Mahama Staff Bloats With Anyidoho, Batidam


The office of the president continues to employ more hands, despite the poor health of the economy. The staff strength had been raised from 678 in 2013 to 699 in 2014.

Among the staffers are Koku Anyidoho, National Democratic Congress (NDC) deputy general secretary at the National Security Secretariat and Daniel Batidam, Presidential Advisor on Corruption.

This increase is coming at a time when the International Monetary Fund (IMF) is calling for ‘staff rationalisation’ in the public sector.

The report was released to Parliament in fulfilment of Section 11 of the Presidential Act 1993, which requires the president to annually submit a report on the staffing position of his office for Parliament’s perusal.

The report covered the number of presidential staff employed during the period, the ranks and grades of these staff and employees of other public services assigned to the office of the president.

The document, personally signed by President John Mahama, has five Ministers of State working at the presidency, 26 presidential staffers and 668 public and civil servants.

Public and Civil Servants
Employees of the Public Sector Organisations assigned to the office include civil servants of various classes – administrative, executive/clerical, records, secretarial, budget, supply and materials management.

Others are household, Department of Parks and Gardens, Ghana Health Service, accounting and data processing and Audit Service.

The household department for instance has 43 caterers, 36 stewards, 54 drivers, 14 night watchmen, two caretakers, 22 sanitary labourers, three other labourers and 85 cleaners.

The total number of public and civil service categories of staff was 668.

Presidential Staffers
The presidential staffers were Prosper D.K. Bani, the immediate past Chief of Staff, who was said to have been promised a National Security Advisor appointment only to be announced as Ambassador Plenipotentiary, but yet to be assigned to any country; Dr Raymond A. Atuguba, a former Executive Secretary to the President – now gone back to the University of Ghana, Law Faculty to lecture; Roger Angsomwine, formerly Cabinet Secretary and now acting Secretary to the President; Dr Cadman Dufu Atta Mills, nominated as Ambassador-designate to the United States, but was allegedly rejected by the US government and Alhaji Issifu Baba Braimah Kamara, a confidant of the President and member of the shadowy group, ‘Gonja Mafia.’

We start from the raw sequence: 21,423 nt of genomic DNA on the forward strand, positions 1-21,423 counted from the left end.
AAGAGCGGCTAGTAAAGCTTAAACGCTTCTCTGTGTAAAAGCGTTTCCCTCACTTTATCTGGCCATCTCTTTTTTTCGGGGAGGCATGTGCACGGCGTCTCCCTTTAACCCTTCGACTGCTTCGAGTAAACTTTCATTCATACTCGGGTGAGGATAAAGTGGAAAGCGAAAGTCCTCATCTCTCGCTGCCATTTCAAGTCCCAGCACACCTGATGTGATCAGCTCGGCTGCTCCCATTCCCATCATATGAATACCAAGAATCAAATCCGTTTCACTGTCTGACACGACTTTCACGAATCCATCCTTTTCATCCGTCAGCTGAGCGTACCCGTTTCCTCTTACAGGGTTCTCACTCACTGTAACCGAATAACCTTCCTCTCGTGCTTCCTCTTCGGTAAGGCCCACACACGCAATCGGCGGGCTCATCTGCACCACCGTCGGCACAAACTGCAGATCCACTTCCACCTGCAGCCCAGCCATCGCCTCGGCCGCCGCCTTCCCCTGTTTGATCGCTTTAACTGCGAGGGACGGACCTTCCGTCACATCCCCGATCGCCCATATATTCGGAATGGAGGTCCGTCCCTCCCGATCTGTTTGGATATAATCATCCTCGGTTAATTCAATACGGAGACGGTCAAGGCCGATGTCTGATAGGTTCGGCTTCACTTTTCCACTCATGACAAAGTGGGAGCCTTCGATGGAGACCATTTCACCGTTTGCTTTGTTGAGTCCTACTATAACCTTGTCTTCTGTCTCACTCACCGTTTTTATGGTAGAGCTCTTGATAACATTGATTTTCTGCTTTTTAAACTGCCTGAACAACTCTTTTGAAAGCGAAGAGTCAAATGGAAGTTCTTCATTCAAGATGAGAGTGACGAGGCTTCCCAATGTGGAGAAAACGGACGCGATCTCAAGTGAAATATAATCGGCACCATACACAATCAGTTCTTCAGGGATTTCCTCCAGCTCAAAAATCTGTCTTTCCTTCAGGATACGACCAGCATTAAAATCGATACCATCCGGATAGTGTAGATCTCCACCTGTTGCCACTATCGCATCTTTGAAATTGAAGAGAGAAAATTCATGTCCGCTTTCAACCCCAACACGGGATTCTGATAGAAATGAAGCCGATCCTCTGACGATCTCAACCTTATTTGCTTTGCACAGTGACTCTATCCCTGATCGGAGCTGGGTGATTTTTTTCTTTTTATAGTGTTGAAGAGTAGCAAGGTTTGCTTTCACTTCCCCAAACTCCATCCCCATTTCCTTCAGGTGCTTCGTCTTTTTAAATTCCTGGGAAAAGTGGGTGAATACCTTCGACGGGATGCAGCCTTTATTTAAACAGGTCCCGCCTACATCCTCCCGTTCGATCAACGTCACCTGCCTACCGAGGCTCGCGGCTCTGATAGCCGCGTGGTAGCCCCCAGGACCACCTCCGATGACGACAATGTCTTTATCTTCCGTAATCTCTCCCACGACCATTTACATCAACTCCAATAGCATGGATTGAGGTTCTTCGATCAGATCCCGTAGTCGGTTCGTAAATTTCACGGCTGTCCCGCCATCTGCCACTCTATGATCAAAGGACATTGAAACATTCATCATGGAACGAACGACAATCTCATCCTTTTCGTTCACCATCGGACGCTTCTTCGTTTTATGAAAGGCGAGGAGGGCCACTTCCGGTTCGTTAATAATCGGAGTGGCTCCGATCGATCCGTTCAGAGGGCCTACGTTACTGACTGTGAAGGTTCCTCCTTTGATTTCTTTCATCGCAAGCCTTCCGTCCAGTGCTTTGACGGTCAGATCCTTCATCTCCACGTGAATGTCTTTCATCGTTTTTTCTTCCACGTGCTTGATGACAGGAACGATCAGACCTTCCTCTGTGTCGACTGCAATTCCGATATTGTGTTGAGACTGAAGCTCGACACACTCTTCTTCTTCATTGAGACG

Baba Kamara, a former High Commissioner to Nigeria, who abandoned his post immediately President John Evans Atta Mills died and never returned to Nigeria under very suspicious circumstance, is said to have snatched the plum National Security Adviser job from Prosper Bani.

Others were William Kwasi Aboah, a former National Security Advisor; Brig Gen Joseph Nunoo Mensah, Human Security at the National Security Secretariat; Dr Nii Moi Thompson, now at the National Development Planning Commission (NDPC); Dr Valerie E. Sawyerr, a former deputy Chief of Staff; Commodore Steve G. Obimpeh (Rtd); Kwesi S. Baffoe- Bonnie of Radio Gold fame; Ms Emelia Arthur of Goosie Tanoh’s National Reform Party; Dr Michael Kpessa Whyte, now with National Service; Dr Clement Abass Apaak, Presidential Task Force on Tax; James Agyenim Boateng of Radio Gold fame; Kwaku Tsen Mensah, formerly of Daily Graphic; Kwabena Owusu Akyempong, Ghana Youth Employment and Entrepreneurial Agency (GYEEDA); Kale Cezario; Stanislav Xoese Dogbe and Vincent Senam Kuagbenu, in-charge of numbering government vehicles.

The rest were Sandow Seidu Kpebu, office of the First Lady; Kofi Ofori; Ben Dotsei Malor, Senior Communication Advisor;

Alhaji Babanlamie Abu Sadat, Special Assistant in-charge of Zongo Affairs, with Daniel Batidam and Koku Anyidoho rounding up the list.

Ministers Of State
Names of the Ministers of State at the presidency as at December 31, 2014 were Maj. Dr Mustapha Ahmed, Abdul Rashid Pelpuo, Comfort Doyoe Cudjoe-Ghansah, Alhassan Azong and Elvis Afriyie-Ankrah, for Special Duties.

A DAILY GUIDE Report


More Politics »


Comments:
This article has 0 comment, leave your comment.

Comments